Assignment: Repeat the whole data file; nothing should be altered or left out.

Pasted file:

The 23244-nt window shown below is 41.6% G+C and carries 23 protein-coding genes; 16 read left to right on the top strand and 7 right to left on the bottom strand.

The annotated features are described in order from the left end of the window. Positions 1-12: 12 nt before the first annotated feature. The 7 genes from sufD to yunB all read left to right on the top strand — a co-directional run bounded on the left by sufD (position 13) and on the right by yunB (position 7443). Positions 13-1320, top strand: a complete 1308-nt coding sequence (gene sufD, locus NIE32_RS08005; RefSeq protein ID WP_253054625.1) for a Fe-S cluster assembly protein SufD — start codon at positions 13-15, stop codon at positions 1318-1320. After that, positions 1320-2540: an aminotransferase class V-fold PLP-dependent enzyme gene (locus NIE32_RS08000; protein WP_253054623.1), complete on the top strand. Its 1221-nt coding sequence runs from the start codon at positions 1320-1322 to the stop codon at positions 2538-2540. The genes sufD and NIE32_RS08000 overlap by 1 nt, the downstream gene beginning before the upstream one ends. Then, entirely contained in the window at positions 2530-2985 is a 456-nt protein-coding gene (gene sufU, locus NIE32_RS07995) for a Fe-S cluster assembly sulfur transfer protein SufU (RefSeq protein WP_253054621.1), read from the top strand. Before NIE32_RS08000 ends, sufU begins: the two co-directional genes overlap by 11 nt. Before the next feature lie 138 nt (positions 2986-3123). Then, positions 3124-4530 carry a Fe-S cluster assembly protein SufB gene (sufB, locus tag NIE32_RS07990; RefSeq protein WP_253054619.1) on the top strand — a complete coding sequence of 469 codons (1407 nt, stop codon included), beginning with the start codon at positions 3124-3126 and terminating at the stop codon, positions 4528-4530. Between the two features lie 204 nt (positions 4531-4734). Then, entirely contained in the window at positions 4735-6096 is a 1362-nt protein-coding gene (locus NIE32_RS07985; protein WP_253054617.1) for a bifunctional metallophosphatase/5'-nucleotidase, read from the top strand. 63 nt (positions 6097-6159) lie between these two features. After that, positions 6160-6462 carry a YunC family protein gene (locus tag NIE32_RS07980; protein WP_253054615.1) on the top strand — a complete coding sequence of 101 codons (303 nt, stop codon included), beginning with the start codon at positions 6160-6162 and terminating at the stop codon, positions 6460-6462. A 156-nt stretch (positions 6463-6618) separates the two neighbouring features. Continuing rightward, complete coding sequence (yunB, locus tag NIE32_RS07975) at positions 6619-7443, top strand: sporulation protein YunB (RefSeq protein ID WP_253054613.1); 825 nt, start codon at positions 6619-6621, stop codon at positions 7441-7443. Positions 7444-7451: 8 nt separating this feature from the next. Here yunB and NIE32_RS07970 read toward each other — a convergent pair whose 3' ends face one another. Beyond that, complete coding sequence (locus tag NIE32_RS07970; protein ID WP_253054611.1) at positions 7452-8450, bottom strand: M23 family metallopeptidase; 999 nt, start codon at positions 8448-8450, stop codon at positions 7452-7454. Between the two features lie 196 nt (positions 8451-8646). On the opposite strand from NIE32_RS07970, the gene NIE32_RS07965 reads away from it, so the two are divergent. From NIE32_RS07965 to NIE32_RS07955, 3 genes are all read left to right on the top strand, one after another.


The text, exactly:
The 23244-nt window shown below is 41.6% G+C and carries 23 protein-coding genes; 16 read left to right on the top strand and 7 right to left on the bottom strand.

The annotated features are described in order from the left end of the window. Positions 1-12: 12 nt before the first annotated feature. The 7 genes from sufD to yunB all read left to right on the top strand — a co-directional run bounded on the left by sufD (position 13) and on the right by yunB (position 7443). Positions 13-1320, top strand: a complete 1308-nt coding sequence (gene sufD, locus NIE32_RS08005; RefSeq protein ID WP_253054625.1) for a Fe-S cluster assembly protein SufD — start codon at positions 13-15, stop codon at positions 1318-1320. After that, positions 1320-2540: an aminotransferase class V-fold PLP-dependent enzyme gene (locus NIE32_RS08000; protein WP_253054623.1), complete on the top strand. Its 1221-nt coding sequence runs from the start codon at positions 1320-1322 to the stop codon at positions 2538-2540. The genes sufD and NIE32_RS08000 overlap by 1 nt, the downstream gene beginning before the upstream one ends. Then, entirely contained in the window at positions 2530-2985 is a 456-nt protein-coding gene (gene sufU, locus NIE32_RS07995) for a Fe-S cluster assembly sulfur transfer protein SufU (RefSeq protein WP_253054621.1), read from the top strand. Before NIE32_RS08000 ends, sufU begins: the two co-directional genes overlap by 11 nt. Before the next feature lie 138 nt (positions 2986-3123). Then, positions 3124-4530 carry a Fe-S cluster assembly protein SufB gene (sufB, locus tag NIE32_RS07990; RefSeq protein WP_253054619.1) on the top strand — a complete coding sequence of 469 codons (1407 nt, stop codon included), beginning with the start codon at positions 3124-3126 and terminating at the stop codon, positions 4528-4530. Between the two features lie 204 nt (positions 4531-4734). Then, entirely contained in the window at positions 4735-6096 is a 1362-nt protein-coding gene (locus NIE32_RS07985; protein WP_253054617.1) for a bifunctional metallophosphatase/5'-nucleotidase, read from the top strand. 63 nt (positions 6097-6159) lie between these two features. After that, positions 6160-6462 carry a YunC family protein gene (locus tag NIE32_RS07980; protein WP_253054615.1) on the top strand — a complete coding sequence of 101 codons (303 nt, stop codon included), beginning with the start codon at positions 6160-6162 and terminating at the stop codon, positions 6460-6462. A 156-nt stretch (positions 6463-6618) separates the two neighbouring features. Continuing rightward, complete coding sequence (yunB, locus tag NIE32_RS07975) at positions 6619-7443, top strand: sporulation protein YunB (RefSeq protein ID WP_253054613.1); 825 nt, start codon at positions 6619-6621, stop codon at positions 7441-7443. Positions 7444-7451: 8 nt separating this feature from the next. Here yunB and NIE32_RS07970 read toward each other — a convergent pair whose 3' ends face one another. Beyond that, complete coding sequence (locus tag NIE32_RS07970; protein ID WP_253054611.1) at positions 7452-8450, bottom strand: M23 family metallopeptidase; 999 nt, start codon at positions 8448-8450, stop codon at positions 7452-7454. Between the two features lie 196 nt (positions 8451-8646). On the opposite strand from NIE32_RS07970, the gene NIE32_RS07965 reads away from it, so the two are divergent. From NIE32_RS07965 to NIE32_RS07955, 3 genes are all read left to right on the top strand, one after another.